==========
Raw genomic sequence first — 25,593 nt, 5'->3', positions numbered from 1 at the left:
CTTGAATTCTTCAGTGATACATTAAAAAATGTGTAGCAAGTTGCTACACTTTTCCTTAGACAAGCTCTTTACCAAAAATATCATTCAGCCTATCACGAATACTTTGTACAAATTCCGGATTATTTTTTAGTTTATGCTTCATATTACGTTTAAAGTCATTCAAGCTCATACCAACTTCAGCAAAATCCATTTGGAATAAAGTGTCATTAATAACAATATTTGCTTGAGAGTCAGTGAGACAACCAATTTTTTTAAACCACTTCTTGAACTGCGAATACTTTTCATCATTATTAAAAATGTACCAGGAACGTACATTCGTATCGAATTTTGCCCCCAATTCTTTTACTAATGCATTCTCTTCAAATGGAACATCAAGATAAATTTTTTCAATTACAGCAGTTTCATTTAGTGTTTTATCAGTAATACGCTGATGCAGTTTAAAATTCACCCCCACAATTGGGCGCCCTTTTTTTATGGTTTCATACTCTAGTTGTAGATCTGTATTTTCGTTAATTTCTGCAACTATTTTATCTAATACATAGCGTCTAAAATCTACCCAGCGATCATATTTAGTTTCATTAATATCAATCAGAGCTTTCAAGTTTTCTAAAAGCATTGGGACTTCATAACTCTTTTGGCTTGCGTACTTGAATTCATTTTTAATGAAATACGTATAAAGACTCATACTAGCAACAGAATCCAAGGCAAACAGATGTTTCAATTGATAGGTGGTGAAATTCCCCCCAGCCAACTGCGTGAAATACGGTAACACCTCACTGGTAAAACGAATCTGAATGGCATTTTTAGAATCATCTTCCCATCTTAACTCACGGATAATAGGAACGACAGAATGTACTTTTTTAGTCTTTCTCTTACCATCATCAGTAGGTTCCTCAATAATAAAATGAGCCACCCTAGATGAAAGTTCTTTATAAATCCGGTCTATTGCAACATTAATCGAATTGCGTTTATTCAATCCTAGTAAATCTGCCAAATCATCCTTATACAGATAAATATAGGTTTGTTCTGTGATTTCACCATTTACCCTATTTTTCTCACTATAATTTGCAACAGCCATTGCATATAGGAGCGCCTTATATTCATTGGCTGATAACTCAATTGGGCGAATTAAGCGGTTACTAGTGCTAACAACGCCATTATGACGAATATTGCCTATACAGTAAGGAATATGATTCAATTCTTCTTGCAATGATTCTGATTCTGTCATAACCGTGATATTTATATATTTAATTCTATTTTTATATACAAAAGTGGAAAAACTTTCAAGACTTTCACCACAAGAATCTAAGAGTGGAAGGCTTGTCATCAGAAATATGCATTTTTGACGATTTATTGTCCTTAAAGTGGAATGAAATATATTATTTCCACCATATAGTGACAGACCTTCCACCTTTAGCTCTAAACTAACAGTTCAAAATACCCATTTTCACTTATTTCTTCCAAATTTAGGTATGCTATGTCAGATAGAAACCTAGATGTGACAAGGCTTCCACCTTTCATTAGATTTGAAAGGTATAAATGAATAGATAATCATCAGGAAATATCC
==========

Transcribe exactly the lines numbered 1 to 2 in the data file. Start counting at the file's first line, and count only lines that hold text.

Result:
Raw genomic sequence first — 25,593 nt, 5'->3', positions numbered from 1 at the left:
CTTGAATTCTTCAGTGATACATTAAAAAATGTGTAGCAAGTTGCTACACTTTTCCTTAGACAAGCTCTTTACCAAAAATATCATTCAGCCTATCACGAATACTTTGTACAAATTCCGGATTATTTTTTAGTTTATGCTTCATATTACGTTTAAAGTCATTCAAGCTCATACCAACTTCAGCAAAATCCATTTGGAATAAAGTGTCATTAATAACAATATTTGCTTGAGAGTCAGTGAGACAACCAATTTTTTTAAACCACTTCTTGAACTGCGAATACTTTTCATCATTATTAAAAATGTACCAGGAACGTACATTCGTATCGAATTTTGCCCCCAATTCTTTTACTAATGCATTCTCTTCAAATGGAACATCAAGATAAATTTTTTCAATTACAGCAGTTTCATTTAGTGTTTTATCAGTAATACGCTGATGCAGTTTAAAATTCACCCCCACAATTGGGCGCCCTTTTTTTATGGTTTCATACTCTAGTTGTAGATCTGTATTTTCGTTAATTTCTGCAACTATTTTATCTAATACATAGCGTCTAAAATCTACCCAGCGATCATATTTAGTTTCATTAATATCAATCAGAGCTTTCAAGTTTTCTAAAAGCATTGGGACTTCATAACTCTTTTGGCTTGCGTACTTGAATTCATTTTTAATGAAATACGTATAAAGACTCATACTAGCAACAGAATCCAAGGCAAACAGATGTTTCAATTGATAGGTGGTGAAATTCCCCCCAGCCAACTGCGTGAAATACGGTAACACCTCACTGGTAAAACGAATCTGAATGGCATTTTTAGAATCATCTTCCCATCTTAACTCACGGATAATAGGAACGACAGAATGTACTTTTTTAGTCTTTCTCTTACCATCATCAGTAGGTTCCTCAATAATAAAATGAGCCACCCTAGATGAAAGTTCTTTATAAATCCGGTCTATTGCAACATTAATCGAATTGCGTTTATTCAATCCTAGTAAATCTGCCAAATCATCCTTATACAGATAAATATAGGTTTGTTCTGTGATTTCACCATTTACCCTATTTTTCTCACTATAATTTGCAACAGCCATTGCATATAGGAGCGCCTTATATTCATTGGCTGATAACTCAATTGGGCGAATTAAGCGGTTACTAGTGCTAACAACGCCATTATGACGAATATTGCCTATACAGTAAGGAATATGATTCAATTCTTCTTGCAATGATTCTGATTCTGTCATAACCGTGATATTTATATATTTAATTCTATTTTTATATACAAAAGTGGAAAAACTTTCAAGACTTTCACCACAAGAATCTAAGAGTGGAAGGCTTGTCATCAGAAATATGCATTTTTGACGATTTATTGTCCTTAAAGTGGAATGAAATATATTATTTCCACCATATAGTGACAGACCTTCCACCTTTAGCTCTAAACTAACAGTTCAAAATACCCATTTTCACTTATTTCTTCCAAATTTAGGTATGCTATGTCAGATAGAAACCTAGATGTGACAAGGCTTCCACCTTTCATTAGATTTGAAAGGTATAAATGAATAGATAATCATCAGGAAATATCC